Last week we talked about Deployment Pipelines and Zero Downtime Deployment.
After reading Chad Fowlers excellent blogpost about immutable deployments at 6Wunderkinder, we wanted to share our views on immutability in infrastructure.
For example, instead of deploying into an existing EC2 instance, start a new server, deploy there and point your load balancer to the new server. Then remove the old server.
Replacing a system at the lowest level you can forces you to automate every deployment step.
Immutable infrastructure and Continuous deployment work great together. Completely replacing, instead of updating, an existing part of your infrastructure makes your deployments less complex.
For Immutable Infrastructure you need cloud servers and a virtualised environment.
In his AWS re:Invent Keynote Werner Vogels talked about Cloud servers as building blocks for larger systems. Jamie Begin wrote a great blog post on cloud serves as building blocks, based on the Keynote.
Today cloud instances are still used like physical hardware in the past. You set it up once and update it whenever necessary. The problem is that cloud servers are not meant to be reliable or durable.
Their advantage is that they are standardised and easy to replace. Cloud servers are like Lego pieces that can be changed whenever necessary. If you want to have a different color or the lego piece breaks, just put in a new one. You wouldn’t repair a lego piece, would you?
Our web application, the Mothership, is hosted on Heroku and has therefore always been immutable. Whenever we deploy a new version, Heroku builds the Slug and replaces current instances with it. We have enabled Herokus Zero Downtime support.
Our test server infrastructure, the Checkbot, is hosted on AWS since August 2012. Whenever we want to change the test servers, we build a completely new Amazon AMI, test it and replace the old machines with the new AMI. We will go into more detail about this in our next blogpost.
By replacing every part of our infrastructure, often several times a day, we feel very comfortable with releasing changes. This workflow allows us to improve our service very quickly.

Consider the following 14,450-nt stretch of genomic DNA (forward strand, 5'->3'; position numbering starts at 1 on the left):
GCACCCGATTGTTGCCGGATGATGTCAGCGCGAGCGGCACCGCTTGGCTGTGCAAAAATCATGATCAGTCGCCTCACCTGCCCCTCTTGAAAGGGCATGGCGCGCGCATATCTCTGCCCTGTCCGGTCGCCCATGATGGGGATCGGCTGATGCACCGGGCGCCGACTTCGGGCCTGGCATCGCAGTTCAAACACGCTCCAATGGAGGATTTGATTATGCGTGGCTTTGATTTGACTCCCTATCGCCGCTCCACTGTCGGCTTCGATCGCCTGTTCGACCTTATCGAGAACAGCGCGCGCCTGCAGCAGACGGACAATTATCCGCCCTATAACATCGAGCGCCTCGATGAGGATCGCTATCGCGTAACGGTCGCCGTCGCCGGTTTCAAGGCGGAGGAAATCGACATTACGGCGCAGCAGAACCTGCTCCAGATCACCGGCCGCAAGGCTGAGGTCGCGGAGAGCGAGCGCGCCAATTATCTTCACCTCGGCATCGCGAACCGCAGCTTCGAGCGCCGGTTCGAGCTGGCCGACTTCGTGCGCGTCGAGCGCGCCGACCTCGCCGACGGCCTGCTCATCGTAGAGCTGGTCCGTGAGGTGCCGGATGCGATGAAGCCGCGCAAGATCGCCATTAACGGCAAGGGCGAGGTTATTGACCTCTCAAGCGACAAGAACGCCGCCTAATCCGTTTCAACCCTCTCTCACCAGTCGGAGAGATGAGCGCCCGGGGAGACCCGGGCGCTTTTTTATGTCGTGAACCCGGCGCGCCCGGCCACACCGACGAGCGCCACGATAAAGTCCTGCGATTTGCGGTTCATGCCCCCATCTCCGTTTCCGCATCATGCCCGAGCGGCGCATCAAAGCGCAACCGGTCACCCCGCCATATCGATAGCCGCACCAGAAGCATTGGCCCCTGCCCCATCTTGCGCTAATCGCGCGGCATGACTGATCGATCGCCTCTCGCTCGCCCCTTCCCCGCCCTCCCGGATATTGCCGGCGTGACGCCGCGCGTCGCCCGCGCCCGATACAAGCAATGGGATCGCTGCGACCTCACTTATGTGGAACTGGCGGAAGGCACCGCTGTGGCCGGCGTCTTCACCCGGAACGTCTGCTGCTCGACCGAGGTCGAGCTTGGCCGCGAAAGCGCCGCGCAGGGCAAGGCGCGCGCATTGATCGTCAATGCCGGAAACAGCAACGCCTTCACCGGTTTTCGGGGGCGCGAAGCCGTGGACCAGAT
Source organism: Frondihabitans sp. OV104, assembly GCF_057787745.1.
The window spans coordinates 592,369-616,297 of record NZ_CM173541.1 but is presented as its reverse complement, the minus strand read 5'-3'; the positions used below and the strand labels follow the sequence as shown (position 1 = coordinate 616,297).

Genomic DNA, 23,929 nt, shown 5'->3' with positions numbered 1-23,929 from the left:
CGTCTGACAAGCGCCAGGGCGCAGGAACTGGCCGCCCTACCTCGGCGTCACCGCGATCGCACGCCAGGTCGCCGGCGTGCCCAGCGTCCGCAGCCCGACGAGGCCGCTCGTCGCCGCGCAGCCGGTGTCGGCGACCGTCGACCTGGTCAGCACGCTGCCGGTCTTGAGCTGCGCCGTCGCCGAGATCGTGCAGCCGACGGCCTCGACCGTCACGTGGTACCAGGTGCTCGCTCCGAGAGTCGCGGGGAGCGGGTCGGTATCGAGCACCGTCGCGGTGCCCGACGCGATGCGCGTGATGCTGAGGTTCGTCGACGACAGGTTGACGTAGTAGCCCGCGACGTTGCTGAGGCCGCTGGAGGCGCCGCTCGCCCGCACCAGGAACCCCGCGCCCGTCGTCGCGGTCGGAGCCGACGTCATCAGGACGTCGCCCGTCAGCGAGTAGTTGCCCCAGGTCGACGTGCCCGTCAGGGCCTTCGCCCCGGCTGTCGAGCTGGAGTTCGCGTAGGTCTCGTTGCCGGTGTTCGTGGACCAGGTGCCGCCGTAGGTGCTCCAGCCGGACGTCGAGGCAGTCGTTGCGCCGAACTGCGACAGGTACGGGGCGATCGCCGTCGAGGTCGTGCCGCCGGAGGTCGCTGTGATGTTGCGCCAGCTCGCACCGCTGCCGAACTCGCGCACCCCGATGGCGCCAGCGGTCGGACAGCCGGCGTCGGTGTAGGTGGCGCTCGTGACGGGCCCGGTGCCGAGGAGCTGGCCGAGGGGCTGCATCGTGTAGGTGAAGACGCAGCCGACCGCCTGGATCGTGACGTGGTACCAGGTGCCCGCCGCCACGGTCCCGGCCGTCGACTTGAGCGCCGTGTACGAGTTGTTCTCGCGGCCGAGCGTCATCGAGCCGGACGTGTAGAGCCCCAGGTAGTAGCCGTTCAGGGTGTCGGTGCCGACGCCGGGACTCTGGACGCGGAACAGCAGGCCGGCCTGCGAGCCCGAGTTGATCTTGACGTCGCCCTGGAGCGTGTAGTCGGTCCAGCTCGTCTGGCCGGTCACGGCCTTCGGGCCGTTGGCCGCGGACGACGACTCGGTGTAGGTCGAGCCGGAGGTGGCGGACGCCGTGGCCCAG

There are many more advantages to Immutable Infrastructure than the following, but we have found these to be the most important ones to us:
Of course this approach also has its challenges. Especially around tooling.
Fixing broken servers instead of replacing them is a waste of time. It slows down the development and deployment cycle.
Test-Driven Development, Continuous Deployment and Immutable Infrastructure are practices every team should use. Together these practices help build reliable and high quality software that can be changed at any time. Being able to go back to an old version of your system in seconds allows you to experiment and innovate at a much faster pace.
In our next blog post we will show you in detail how we deploy our testing infrastructure several times a day. In future blog posts we will introduce Packer, Docker and other tools and show you how to rebuild your infrastructure constantly. Stay tuned!
About the Author
Florian Motlik: At Codeship I am responsible for the general tech vision and making sure that all of our users are happy and keep their build green. I've always been interested in helping people build great software, great products and just in general make something happen.
About the Codeship
The Codeship provides Continuous Integration and Deployment with a simple hosted system. We test every change you do in your application and if everything works we deploy to your staging or production environment. We strongly integrate with all the major Platform as a Service providers like Heroku and Engine Yard. We support GitHub, BitBucket, Amazon Web Services, Digital Ocean and many more.
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